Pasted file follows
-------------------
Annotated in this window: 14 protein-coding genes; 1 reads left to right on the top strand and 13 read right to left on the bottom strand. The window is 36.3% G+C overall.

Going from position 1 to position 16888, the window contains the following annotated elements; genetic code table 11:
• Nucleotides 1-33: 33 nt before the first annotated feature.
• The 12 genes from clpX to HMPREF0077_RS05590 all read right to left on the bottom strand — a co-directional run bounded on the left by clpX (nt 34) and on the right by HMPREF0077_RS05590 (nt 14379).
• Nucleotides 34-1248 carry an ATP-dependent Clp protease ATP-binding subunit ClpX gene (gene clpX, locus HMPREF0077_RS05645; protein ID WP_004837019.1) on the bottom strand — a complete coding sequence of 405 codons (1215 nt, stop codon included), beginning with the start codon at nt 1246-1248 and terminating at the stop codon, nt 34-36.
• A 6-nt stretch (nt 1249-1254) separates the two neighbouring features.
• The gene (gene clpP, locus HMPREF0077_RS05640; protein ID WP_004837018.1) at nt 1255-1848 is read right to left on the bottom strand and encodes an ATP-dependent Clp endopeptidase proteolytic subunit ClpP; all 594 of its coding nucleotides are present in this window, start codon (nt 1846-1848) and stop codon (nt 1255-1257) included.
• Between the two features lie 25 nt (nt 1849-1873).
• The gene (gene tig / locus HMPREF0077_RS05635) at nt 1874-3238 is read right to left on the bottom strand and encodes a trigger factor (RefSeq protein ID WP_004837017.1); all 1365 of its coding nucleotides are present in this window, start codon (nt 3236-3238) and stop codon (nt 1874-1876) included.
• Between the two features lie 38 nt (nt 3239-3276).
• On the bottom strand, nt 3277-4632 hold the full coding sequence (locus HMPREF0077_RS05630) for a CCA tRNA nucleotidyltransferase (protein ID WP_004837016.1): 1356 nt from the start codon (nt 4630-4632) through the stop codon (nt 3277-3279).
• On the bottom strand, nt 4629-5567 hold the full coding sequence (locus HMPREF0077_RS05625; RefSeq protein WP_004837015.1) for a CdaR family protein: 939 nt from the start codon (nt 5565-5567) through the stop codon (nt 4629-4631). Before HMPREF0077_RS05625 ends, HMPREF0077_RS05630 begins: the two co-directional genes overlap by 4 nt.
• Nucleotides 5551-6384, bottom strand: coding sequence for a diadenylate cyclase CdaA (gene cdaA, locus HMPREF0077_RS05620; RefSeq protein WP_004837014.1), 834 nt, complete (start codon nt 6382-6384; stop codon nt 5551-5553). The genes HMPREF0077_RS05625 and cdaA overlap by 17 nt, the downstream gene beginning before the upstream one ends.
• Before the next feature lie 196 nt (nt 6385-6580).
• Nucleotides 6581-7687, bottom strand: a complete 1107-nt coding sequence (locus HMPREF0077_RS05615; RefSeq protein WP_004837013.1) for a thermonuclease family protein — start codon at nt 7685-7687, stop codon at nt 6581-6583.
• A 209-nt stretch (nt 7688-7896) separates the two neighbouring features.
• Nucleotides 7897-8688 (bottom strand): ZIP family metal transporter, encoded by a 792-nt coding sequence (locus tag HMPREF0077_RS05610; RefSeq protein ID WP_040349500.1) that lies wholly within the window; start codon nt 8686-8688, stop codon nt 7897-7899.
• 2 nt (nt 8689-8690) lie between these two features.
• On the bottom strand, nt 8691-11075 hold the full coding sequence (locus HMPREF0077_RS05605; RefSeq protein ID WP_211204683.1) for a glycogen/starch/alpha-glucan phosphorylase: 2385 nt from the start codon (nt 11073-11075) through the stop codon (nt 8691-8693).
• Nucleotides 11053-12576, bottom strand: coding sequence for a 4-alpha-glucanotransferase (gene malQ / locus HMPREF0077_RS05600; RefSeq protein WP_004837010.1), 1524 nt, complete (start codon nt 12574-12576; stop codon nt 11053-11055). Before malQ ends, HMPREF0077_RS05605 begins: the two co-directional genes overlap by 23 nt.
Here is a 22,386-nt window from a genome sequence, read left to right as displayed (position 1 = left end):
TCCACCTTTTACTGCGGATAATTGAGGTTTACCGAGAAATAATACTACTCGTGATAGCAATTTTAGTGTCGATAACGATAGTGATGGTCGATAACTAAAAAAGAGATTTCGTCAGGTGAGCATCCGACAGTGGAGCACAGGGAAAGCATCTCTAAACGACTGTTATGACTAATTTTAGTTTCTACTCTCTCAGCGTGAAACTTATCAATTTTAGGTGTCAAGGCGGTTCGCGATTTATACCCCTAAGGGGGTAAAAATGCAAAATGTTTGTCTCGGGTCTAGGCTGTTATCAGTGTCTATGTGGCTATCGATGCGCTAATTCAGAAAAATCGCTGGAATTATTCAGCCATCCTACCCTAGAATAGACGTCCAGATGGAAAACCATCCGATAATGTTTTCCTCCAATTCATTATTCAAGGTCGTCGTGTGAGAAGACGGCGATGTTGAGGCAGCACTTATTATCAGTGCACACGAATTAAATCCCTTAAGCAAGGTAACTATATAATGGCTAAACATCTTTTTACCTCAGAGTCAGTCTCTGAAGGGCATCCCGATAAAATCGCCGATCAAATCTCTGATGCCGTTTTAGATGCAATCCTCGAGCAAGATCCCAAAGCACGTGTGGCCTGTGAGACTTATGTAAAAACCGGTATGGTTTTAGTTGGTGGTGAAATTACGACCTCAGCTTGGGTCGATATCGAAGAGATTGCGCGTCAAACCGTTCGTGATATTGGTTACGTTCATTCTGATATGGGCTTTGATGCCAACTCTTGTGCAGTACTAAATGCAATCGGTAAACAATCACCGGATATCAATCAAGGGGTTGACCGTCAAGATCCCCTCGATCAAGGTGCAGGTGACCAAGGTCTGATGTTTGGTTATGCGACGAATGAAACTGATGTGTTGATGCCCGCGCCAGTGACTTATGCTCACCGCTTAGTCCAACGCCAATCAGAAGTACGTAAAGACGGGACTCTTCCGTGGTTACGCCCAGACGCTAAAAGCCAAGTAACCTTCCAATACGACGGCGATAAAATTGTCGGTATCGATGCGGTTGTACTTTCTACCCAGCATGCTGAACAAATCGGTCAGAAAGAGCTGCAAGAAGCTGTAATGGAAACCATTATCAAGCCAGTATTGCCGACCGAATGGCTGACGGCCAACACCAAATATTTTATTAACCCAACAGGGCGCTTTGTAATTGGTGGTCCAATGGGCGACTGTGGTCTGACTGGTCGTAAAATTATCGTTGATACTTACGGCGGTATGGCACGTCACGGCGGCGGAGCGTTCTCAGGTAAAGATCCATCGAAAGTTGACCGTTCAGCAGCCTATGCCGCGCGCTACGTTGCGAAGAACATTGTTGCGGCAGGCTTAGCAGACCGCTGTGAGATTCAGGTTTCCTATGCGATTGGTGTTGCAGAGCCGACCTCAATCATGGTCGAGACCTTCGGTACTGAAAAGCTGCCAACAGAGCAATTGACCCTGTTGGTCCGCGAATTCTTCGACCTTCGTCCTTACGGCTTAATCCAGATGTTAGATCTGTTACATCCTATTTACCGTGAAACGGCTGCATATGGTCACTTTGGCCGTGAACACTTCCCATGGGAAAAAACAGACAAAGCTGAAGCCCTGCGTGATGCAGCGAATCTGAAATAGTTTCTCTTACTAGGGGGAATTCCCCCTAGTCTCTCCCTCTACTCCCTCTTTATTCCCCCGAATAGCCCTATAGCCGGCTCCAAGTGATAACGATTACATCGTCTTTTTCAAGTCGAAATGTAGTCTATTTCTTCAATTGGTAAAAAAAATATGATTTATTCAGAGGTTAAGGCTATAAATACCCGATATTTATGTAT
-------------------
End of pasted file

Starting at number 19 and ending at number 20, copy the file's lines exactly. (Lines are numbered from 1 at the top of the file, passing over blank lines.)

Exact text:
• On the bottom strand, nt 8691-11075 hold the full coding sequence (locus HMPREF0077_RS05605; RefSeq protein ID WP_211204683.1) for a glycogen/starch/alpha-glucan phosphorylase: 2385 nt from the start codon (nt 11073-11075) through the stop codon (nt 8691-8693).
• Nucleotides 11053-12576, bottom strand: coding sequence for a 4-alpha-glucanotransferase (gene malQ / locus HMPREF0077_RS05600; RefSeq protein WP_004837010.1), 1524 nt, complete (start codon nt 12574-12576; stop codon nt 11053-11055). Before malQ ends, HMPREF0077_RS05605 begins: the two co-directional genes overlap by 23 nt.